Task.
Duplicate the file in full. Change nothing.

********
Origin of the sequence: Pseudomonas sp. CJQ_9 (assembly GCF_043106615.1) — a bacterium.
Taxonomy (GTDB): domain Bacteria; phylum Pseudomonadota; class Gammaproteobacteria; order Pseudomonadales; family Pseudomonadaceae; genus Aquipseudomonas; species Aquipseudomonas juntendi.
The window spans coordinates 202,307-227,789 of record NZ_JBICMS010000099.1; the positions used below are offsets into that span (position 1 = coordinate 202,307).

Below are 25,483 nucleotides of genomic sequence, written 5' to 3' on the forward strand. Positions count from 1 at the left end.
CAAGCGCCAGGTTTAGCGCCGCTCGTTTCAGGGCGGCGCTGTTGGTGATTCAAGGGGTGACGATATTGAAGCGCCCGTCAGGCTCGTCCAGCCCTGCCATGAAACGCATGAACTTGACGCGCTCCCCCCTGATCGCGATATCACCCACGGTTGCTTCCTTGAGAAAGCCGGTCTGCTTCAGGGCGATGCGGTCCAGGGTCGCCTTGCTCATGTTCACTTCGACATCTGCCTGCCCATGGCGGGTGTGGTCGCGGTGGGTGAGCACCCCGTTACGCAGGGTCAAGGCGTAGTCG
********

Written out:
Origin of the sequence: Pseudomonas sp. CJQ_9 (assembly GCF_043106615.1) — a bacterium.
Taxonomy (GTDB): domain Bacteria; phylum Pseudomonadota; class Gammaproteobacteria; order Pseudomonadales; family Pseudomonadaceae; genus Aquipseudomonas; species Aquipseudomonas juntendi.
The window spans coordinates 202,307-227,789 of record NZ_JBICMS010000099.1; the positions used below are offsets into that span (position 1 = coordinate 202,307).

Below are 25,483 nucleotides of genomic sequence, written 5' to 3' on the forward strand. Positions count from 1 at the left end.
CAAGCGCCAGGTTTAGCGCCGCTCGTTTCAGGGCGGCGCTGTTGGTGATTCAAGGGGTGACGATATTGAAGCGCCCGTCAGGCTCGTCCAGCCCTGCCATGAAACGCATGAACTTGACGCGCTCCCCCCTGATCGCGATATCACCCACGGTTGCTTCCTTGAGAAAGCCGGTCTGCTTCAGGGCGATGCGGTCCAGGGTCGCCTTGCTCATGTTCACTTCGACATCTGCCTGCCCATGGCGGGTGTGGTCGCGGTGGGTGAGCACCCCGTTACGCAGGGTCAAGGCGTAGTCG